So what are the mistakes you should avoid?
Focusing too much on individual metrics. As you’ll see, the most valuable metrics are the ones at the team level. There’s a reason for that: your main goal here is to diagnose and fix problems to improve the development process itself.
Attaching metrics to rewards or outcomes. A metric that becomes a goal is no longer a helpful metric. That creates perverse incentives that encourage people to game it. So tying metrics to any type of reward—especially financial ones—is a sure way to undermine the value of said metric.
Using good metrics for bad reasons. There are metrics that, by themselves, aren’t bad. But when they’re used for goals they weren’t originally designed for, things can go south quickly. A good example is agile velocity. When used to estimate the capacity of the team for the sprint, it’s a fine metric. When used for measuring team performance or making comparisons between teams, it can lead to perverse incentives for the developers—e.g., point inflation.
The Three Most Effective Engineering Efficiency Metrics
Without further ado, let’s cover the metrics we’ve been promising you. For each metric, we’ll briefly define it and then explain why it’s important that you track it.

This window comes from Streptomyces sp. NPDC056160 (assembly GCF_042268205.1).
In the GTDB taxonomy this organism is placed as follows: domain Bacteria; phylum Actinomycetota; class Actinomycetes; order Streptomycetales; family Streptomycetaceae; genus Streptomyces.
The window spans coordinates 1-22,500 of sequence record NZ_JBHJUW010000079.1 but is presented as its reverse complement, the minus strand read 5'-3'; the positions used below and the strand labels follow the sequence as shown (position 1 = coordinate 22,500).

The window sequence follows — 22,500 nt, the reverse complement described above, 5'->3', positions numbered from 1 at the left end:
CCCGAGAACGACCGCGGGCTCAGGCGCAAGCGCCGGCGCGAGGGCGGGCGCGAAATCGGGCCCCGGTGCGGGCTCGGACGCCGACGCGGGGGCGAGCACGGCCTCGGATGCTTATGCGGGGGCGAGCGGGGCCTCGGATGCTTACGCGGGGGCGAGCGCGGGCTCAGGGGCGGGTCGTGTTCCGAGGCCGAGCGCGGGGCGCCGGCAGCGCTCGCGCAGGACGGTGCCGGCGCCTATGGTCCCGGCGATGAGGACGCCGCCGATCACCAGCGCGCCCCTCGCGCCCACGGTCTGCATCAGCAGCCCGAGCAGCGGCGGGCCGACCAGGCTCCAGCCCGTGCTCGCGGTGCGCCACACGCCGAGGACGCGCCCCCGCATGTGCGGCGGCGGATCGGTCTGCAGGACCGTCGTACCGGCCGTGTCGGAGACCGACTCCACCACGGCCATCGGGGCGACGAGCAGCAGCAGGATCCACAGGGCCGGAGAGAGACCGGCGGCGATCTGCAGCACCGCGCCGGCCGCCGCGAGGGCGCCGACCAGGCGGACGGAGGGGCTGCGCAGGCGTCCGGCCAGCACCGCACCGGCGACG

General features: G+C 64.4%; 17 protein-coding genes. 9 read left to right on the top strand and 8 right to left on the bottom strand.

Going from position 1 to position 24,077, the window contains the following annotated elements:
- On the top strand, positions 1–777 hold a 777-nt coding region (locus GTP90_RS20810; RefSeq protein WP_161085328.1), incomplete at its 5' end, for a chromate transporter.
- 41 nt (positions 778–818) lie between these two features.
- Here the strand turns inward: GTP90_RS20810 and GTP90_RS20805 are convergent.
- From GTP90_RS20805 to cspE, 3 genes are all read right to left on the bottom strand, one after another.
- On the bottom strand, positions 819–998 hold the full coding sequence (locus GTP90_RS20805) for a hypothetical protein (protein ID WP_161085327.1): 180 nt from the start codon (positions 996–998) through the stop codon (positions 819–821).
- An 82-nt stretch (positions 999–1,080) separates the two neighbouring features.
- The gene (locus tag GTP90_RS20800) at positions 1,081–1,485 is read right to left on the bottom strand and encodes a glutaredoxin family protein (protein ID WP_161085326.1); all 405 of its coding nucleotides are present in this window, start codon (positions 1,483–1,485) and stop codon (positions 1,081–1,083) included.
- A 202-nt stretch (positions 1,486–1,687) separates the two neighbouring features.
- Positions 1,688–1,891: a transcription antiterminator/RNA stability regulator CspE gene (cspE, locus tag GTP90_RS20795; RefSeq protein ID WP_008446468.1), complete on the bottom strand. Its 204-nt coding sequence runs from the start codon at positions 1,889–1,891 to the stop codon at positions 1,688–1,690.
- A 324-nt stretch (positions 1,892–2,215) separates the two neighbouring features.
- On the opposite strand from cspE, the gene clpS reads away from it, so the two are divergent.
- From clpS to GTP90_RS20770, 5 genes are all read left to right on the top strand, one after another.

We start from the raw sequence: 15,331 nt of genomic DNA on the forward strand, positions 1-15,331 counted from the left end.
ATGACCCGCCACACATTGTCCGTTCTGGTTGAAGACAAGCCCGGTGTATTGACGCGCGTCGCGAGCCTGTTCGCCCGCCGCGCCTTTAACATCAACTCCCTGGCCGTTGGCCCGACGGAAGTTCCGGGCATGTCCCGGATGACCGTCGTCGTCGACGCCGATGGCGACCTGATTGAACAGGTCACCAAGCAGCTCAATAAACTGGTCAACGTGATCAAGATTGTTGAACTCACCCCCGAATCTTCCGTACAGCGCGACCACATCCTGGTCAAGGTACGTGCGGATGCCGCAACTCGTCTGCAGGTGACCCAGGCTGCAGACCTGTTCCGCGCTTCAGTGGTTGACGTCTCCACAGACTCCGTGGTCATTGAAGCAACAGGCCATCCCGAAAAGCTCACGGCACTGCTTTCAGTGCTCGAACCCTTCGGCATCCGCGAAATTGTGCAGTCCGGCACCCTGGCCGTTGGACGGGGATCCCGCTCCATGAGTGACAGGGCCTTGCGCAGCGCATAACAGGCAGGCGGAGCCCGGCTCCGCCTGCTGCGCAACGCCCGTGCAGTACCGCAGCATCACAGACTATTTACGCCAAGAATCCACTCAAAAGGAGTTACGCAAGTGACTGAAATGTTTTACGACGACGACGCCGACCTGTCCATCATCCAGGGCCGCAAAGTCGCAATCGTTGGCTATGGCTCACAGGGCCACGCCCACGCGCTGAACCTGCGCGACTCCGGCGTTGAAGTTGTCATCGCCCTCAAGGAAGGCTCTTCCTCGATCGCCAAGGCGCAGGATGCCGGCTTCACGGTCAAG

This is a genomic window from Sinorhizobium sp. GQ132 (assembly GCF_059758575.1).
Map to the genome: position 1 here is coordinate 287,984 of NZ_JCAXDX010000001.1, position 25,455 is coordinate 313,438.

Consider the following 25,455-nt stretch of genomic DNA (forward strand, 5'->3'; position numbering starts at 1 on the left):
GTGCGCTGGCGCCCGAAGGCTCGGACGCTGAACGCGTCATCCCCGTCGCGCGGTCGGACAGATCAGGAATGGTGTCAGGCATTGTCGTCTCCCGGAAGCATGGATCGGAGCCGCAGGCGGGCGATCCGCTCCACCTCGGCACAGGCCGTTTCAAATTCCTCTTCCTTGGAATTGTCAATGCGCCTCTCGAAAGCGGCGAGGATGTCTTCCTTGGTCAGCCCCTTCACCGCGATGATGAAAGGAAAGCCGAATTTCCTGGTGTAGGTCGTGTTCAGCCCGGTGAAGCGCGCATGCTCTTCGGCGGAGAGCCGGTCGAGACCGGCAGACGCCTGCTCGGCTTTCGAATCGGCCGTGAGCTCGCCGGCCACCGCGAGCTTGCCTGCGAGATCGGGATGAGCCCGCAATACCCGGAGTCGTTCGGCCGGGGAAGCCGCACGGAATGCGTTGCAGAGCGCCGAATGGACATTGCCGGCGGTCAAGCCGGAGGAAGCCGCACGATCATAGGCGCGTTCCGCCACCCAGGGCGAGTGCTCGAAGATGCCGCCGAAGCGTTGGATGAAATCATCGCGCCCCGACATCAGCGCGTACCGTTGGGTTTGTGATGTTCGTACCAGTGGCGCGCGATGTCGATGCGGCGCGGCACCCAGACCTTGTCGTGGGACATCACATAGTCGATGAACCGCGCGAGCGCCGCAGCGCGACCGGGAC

1. Average Cycle Time
Defining Cycle Time
Cycle time means the amount of time spent actually doing the work. In more concrete terms, we can say that the cycle time refers to the number of hours or days from the moment the developer starts working on an issue until it gets delivered to production. Between these two milestones, a lot can happen, and that’s what determines the importance of this metric.
Cycle Time Has a Lot to Say About the Efficiency of Your Development Process
The shorter the average cycle time in your teams, the better. Not only because that means that you’re delivering value to your customers sooner. That’s important as well, of course, but cycle time is a crucial metric for another reason. It speaks volumes about how efficient and streamlined your software development life cycle (SDLC) is.
Do pull requests (PRs) in your team take a long time to be reviewed? Bad sign. That might indicate that your developers are so overwhelmed they don’t have the bandwidth to review and merge PRs. Or maybe the PRs are so huge the reviewers get discouraged. This can be either a planning problem or a culture problem.
Do your automated tests routinely fail due to flakiness? Automation inefficiency. Do engineers struggle to code the features they need due to poor requirements? Possible communication issues.
No matter the cause, long cycle times are a sign there’s room for improvement in your development process.
2. Time Spent by Area
What Do We Mean by Focus Areas?